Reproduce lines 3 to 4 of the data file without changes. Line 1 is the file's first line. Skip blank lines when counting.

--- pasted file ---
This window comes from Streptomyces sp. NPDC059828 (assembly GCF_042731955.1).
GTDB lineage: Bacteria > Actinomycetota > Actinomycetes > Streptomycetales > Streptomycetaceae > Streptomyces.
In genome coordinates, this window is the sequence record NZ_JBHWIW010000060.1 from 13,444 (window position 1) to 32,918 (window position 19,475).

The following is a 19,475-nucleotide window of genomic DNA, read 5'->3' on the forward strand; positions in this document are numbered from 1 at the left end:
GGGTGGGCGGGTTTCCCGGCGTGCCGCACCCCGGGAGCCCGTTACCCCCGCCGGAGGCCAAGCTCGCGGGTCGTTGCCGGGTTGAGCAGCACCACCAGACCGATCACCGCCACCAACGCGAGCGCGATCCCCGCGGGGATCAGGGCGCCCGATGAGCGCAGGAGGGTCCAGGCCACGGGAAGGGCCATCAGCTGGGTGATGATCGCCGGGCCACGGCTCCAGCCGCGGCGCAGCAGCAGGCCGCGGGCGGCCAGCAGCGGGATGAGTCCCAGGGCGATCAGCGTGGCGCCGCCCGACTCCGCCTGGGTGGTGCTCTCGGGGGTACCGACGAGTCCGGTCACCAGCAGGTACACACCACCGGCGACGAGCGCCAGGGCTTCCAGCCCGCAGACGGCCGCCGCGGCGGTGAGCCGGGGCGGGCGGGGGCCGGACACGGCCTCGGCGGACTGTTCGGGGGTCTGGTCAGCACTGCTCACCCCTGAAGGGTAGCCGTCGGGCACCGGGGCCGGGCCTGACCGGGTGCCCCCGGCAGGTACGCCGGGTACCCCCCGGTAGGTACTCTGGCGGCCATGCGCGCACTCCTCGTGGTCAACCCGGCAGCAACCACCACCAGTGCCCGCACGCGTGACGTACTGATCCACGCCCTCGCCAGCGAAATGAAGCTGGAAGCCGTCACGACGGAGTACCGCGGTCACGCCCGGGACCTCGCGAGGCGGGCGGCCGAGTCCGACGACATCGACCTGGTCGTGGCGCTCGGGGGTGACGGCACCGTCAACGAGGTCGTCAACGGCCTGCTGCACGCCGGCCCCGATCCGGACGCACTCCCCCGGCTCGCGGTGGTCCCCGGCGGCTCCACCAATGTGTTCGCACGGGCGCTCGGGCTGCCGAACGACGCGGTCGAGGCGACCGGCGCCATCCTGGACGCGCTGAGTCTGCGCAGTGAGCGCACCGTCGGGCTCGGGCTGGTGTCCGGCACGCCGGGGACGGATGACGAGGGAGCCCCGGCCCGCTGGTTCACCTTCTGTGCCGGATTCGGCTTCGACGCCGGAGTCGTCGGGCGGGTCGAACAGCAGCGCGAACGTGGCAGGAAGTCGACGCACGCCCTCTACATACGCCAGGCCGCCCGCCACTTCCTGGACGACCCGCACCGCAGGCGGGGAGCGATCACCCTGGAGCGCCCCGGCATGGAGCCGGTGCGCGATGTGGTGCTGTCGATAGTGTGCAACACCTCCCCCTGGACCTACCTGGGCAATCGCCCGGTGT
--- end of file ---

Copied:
In genome coordinates, this window is the sequence record NZ_JBHWIW010000060.1 from 13,444 (window position 1) to 32,918 (window position 19,475).

The following is a 19,475-nucleotide window of genomic DNA, read 5'->3' on the forward strand; positions in this document are numbered from 1 at the left end: